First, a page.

Tag Archives: rails

Groundwork for new features in OpenStreetMap

Last summer I finished a large refactoring, and thought it would be nice to change tack, and so I decided to try to push through a new feature as my next project. Refactoring is worthwhile, but it has a long-term pay-off. On the other hand, new features show progress to a wider audience, and so new features are another avenue to getting people interested and involved in development.

I picked an old Google Summer of Code project that hadn’t really been wrapped up, and immediately spotted a bunch of changes that would be needed to make it easier for others to help review it. Long story short, it needed a lot more work than anyone realised and it’s taken me a few months to get it ready. I’ve learned a few lessons about GSoC projects along the way, but that’s a story for another time.

I want to keep going with the refactoring, since a better codebase leads to happier developers and eventually to better features. But it’s worthwhile having some sort of a goal, otherwise it’s hard to decide what’s important to refactor, and to avoid getting lost in the weeds. There have been discussions in the past about adding some form of Groups to OpenStreetMap, and it’s a topic that keeps on coming up. But I know that if anyone tried implementing Groups on top of our current codebase, it would be impossible to maintain, and it’s far too big a challenge for a self-contained project like GSoC.

So what things do I think would make it easier to implement Groups? The most obvious piece of groundwork is a proper authorisation framework. Without that, deciding who can view messages in or add members to each group would be gnarly. I also don’t want to add many more new features to the site with our “default allow” permissions – it’s too easy to get that wrong, particularly adding something substantial and complex like Groups.

I had a stab at adding the authorisation framework a few weeks ago, but quickly realised some more groundwork would help. We can make life easier for defining the permissions if we use standard Rails resource routing in more places. However, that involves refactoring controller methods and renaming various files. That refactoring becomes easier if we use standard Rails link helpers, and if we use shortened internationalization lookups.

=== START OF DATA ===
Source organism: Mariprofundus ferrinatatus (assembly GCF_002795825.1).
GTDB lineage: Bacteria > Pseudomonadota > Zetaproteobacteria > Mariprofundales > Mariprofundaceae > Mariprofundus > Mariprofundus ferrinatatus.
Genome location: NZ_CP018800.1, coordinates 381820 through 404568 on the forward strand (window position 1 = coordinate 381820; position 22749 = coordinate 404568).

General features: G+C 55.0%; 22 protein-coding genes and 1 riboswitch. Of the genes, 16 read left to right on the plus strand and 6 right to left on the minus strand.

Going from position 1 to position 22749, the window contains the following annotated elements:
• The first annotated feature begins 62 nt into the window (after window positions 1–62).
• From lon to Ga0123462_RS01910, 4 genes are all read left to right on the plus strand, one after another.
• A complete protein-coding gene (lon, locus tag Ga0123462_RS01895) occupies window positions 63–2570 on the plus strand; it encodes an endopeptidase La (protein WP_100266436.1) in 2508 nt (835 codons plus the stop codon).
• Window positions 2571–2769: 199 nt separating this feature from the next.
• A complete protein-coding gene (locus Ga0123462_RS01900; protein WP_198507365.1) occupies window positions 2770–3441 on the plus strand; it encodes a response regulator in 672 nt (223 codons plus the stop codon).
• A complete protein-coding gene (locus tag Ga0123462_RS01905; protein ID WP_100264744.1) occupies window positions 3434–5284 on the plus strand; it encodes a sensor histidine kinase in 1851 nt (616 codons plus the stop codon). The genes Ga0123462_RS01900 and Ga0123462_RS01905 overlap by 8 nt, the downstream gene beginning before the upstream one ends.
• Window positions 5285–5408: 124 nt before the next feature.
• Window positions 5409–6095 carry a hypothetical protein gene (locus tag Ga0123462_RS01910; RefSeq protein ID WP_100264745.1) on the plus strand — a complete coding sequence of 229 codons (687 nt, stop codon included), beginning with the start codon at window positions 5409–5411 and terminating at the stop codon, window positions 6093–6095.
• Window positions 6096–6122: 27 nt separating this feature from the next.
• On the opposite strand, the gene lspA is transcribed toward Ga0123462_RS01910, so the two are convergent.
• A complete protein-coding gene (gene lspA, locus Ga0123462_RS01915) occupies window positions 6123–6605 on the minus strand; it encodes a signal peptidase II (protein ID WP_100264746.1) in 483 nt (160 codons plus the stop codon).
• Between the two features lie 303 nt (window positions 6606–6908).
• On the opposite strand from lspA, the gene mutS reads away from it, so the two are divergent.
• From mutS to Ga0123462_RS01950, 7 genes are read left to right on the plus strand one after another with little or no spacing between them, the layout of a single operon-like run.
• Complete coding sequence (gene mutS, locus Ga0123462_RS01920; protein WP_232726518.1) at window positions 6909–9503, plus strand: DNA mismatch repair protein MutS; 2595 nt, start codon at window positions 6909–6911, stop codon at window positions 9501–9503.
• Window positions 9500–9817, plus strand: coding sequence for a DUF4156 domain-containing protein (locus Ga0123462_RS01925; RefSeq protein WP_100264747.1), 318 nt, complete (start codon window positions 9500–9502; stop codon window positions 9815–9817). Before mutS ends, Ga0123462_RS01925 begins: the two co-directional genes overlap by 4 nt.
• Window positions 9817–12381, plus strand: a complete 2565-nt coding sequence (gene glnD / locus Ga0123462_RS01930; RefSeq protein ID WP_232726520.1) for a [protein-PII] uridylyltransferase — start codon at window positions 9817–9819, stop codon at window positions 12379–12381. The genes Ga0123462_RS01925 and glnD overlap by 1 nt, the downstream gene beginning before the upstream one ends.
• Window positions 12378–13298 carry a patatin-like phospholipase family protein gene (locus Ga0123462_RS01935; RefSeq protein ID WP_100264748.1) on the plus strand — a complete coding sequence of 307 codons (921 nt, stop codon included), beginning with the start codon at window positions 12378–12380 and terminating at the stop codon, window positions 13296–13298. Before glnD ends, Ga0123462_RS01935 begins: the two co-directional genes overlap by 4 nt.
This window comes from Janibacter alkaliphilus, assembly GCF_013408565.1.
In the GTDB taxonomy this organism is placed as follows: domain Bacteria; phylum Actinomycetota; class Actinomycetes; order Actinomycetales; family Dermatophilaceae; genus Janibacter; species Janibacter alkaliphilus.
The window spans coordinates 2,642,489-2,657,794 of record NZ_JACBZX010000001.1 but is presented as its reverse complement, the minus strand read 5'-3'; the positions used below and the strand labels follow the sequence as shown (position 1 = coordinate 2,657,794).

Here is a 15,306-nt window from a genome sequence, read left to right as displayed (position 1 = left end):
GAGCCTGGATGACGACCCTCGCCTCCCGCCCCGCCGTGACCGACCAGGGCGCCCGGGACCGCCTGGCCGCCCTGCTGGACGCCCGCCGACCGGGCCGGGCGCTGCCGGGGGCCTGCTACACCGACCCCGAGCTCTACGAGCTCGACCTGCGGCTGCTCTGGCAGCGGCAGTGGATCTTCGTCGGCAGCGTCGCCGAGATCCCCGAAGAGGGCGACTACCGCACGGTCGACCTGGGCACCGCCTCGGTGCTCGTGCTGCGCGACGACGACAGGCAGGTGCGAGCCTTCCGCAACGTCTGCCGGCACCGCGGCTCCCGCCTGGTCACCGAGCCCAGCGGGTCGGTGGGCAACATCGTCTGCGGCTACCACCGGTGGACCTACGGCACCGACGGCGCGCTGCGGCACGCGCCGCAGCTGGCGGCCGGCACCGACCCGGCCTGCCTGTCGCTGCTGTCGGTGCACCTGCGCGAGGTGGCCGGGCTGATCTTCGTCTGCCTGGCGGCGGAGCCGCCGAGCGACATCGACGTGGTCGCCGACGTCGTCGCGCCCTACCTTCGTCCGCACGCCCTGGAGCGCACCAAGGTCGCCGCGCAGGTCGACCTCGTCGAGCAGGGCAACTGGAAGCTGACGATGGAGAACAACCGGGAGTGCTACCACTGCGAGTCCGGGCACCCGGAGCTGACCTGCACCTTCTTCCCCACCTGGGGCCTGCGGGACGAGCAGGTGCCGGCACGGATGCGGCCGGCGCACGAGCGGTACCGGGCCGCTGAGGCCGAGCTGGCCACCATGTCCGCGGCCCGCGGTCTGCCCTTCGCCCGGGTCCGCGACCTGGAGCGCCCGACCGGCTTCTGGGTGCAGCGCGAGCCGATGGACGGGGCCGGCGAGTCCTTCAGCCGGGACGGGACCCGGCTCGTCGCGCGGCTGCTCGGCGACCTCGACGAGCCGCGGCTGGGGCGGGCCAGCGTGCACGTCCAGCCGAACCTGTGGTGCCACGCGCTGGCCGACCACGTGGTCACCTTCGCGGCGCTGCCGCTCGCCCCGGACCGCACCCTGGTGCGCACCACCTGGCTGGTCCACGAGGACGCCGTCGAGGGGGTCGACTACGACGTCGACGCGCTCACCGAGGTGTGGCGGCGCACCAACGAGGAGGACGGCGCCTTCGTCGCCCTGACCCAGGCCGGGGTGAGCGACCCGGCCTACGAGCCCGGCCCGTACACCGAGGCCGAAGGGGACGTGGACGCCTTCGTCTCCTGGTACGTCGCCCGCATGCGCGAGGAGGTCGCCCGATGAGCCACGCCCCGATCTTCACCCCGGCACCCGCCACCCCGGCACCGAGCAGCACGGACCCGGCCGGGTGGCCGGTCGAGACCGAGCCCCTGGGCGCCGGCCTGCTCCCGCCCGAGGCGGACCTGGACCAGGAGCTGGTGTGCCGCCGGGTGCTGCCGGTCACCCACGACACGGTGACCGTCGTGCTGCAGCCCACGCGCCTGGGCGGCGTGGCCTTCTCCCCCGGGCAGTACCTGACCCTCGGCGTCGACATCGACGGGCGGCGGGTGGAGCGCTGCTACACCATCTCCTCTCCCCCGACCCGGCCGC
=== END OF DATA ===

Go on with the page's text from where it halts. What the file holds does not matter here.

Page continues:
So there’s some more groundwork to do before the groundwork before the groundwork…

Factory Refactoring – Done!

After over 50 Pull Requests spread over the last 9 months, I’ve finally finished refactoring the openstreetmap-website test suite to use factories instead of fixtures. Time for a celebration!

As I’ve discussed in previous posts, the openstreetmap-website codebase powers the main OpenStreetMap website and the map editing API. The test suite has traditionally only used fixtures, where all test data was preloaded into the database and the same data used for every test. One drawback of this approach is that any change to the fixtures can have knock-on effects on other tests. For example, adding another diary entry to the fixtures could break a different test which expects a particular number of diary entries to be found by a search query. There are also more subtle problems, including the lack of clear intent in the tests. When you read a test that asserts that a given Node or Way is found, it was often not clear which attributes of the fixture were important – perhaps that Node belonged to a particular Changeset, or had a particular timestamp, or was in a particular location, or a mixture of other attributes. Figuring out these hidden intents for each test was often a major source of the refactoring effort – and there’s 1080 tests in the suite, with more than 325,000 total assertions!

Changing to factories has made the tests independent of each other. Now every test starts with a blank database, and only the objects that are needed are created, using the factories. This means that tests can more easily create a particular database record for the test at hand, without interfering with other tests. The intent of the test is often clearer too, since creating objects from factories happens in the test itself and are therefore explicit about what attributes are the important ones.

An example of the benefits of factories was when I fixed a bug around encoding of diary entry titles in our RSS feeds. I easily created a diary entry with a specific and unusual title, without interfering with any other tests or having to create yet another fixture.